From the outside, you can barely even tell that Fu-ka is a restaurant. Tucked away in a quiet residential street near one of Kyoto’s many shrines, it’s pretty much the definition of a hidden gem.
One of the more popular foods in Amsterdam is a version of a croquette called kroket. It’s deep fried, with a very crunchy exterior and a creamy interior with chunks of beef. It’s really good.
I’ve written before about how I’m powerless to resist a line-up for food. Yes, some restaurants can be over-hyped, but generally speaking if a place is popular enough to generate a long line, the food is probably pretty good.
So I got pretty excited when I saw the line at the Green Bench Cafe, a takeout joint (or “takeaway,” as they call it here) that’s well known for its sandwiches.
When you’re traveling on a budget, there’s nothing more satisfying than finding a cheap meal that’s actually good. A great example of this? A delightfully affordable pie shop in Edinburgh called Piemaker.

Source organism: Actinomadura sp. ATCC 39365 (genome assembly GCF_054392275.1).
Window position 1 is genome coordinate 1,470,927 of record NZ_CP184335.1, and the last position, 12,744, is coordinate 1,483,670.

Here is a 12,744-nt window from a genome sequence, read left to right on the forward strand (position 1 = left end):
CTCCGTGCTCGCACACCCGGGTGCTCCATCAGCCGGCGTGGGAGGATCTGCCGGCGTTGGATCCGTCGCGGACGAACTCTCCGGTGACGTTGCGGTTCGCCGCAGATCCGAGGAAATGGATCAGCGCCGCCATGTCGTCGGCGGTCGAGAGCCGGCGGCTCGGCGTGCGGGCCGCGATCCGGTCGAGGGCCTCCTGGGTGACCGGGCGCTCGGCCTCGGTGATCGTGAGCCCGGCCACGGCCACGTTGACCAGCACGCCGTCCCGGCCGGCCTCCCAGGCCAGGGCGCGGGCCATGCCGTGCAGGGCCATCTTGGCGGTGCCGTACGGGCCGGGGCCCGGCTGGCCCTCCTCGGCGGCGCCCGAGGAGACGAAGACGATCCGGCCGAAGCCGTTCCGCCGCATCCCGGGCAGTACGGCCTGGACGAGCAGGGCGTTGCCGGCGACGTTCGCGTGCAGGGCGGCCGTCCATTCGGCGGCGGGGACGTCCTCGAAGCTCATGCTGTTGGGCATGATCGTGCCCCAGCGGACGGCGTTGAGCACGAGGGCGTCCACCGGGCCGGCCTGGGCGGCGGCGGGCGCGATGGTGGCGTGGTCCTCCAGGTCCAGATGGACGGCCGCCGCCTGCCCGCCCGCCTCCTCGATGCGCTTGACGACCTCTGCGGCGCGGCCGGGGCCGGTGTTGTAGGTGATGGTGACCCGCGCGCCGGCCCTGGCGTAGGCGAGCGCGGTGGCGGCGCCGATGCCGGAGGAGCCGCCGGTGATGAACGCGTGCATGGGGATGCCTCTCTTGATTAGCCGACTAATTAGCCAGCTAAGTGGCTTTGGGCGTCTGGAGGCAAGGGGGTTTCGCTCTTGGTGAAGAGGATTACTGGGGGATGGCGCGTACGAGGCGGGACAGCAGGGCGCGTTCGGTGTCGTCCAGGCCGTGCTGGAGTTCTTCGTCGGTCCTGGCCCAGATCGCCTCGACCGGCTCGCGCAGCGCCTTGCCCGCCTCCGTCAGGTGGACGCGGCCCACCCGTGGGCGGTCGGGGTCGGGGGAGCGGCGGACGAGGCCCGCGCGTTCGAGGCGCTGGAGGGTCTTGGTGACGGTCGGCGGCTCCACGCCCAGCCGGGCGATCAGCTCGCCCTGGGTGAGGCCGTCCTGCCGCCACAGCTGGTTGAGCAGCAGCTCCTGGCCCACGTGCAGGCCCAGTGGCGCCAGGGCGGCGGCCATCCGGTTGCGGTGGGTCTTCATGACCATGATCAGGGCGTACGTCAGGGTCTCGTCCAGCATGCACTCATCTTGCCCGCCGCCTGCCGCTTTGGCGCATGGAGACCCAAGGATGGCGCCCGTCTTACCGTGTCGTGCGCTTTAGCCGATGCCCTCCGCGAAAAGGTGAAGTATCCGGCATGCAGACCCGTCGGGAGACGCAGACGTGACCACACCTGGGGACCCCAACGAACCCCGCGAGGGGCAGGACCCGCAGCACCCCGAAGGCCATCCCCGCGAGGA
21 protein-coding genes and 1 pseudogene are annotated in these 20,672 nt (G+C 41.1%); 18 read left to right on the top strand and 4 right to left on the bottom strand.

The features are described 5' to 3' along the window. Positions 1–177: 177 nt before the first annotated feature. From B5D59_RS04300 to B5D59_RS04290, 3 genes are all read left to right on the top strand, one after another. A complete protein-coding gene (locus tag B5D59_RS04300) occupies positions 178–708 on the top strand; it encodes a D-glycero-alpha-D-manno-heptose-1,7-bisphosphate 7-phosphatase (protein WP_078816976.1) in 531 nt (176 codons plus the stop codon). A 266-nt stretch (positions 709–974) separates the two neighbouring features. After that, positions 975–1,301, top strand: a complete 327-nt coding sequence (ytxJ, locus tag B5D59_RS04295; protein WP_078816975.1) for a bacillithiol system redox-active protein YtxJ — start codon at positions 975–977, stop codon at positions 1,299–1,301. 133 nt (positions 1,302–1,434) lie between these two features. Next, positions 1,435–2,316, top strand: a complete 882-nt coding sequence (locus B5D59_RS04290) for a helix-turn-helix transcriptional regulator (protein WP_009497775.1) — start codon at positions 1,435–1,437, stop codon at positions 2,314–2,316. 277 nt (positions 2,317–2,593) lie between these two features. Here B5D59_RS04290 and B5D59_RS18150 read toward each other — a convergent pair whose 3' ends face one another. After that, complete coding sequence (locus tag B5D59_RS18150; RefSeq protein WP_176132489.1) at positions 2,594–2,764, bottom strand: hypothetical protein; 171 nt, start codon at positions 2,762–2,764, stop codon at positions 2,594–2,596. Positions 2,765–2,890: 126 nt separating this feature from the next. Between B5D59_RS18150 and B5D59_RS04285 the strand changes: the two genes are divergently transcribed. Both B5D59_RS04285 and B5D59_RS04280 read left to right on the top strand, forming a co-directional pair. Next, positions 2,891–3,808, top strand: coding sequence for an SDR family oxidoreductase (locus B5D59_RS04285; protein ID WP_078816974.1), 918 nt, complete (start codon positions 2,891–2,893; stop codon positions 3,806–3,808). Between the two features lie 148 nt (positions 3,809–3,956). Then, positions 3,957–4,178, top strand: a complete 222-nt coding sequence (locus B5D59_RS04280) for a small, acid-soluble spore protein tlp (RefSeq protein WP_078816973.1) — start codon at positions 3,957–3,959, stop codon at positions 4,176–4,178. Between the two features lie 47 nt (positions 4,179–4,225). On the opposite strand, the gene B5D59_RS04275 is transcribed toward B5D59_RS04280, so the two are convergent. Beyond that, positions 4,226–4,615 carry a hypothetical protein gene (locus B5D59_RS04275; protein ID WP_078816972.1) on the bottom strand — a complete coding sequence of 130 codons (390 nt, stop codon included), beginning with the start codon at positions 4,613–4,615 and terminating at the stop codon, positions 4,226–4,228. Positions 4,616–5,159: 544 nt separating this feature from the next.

There are a lot of traditional British foods that you can very easily find back home — meat pies? All over the place. Fish and chips? Yep, they’re everywhere. But the type of eels that they serve in really traditional pie shops in London? I don’t think I’ve ever seen those back home.
I’m a pretty huge fan of stuff like pastrami and Montreal smoked meat, so when I found out that they have something similar in England called salt beef, it instantly shot to the top of my list of things to try.
Le Relais de l’Entrecote is so admirably single-minded about its dedication to steak frites that there’s literally no menu. The only questions from the waitress are what you want to drink, and how you want your steak cooked. That’s it. If you want to eat something other than steak frites? Get the hell out.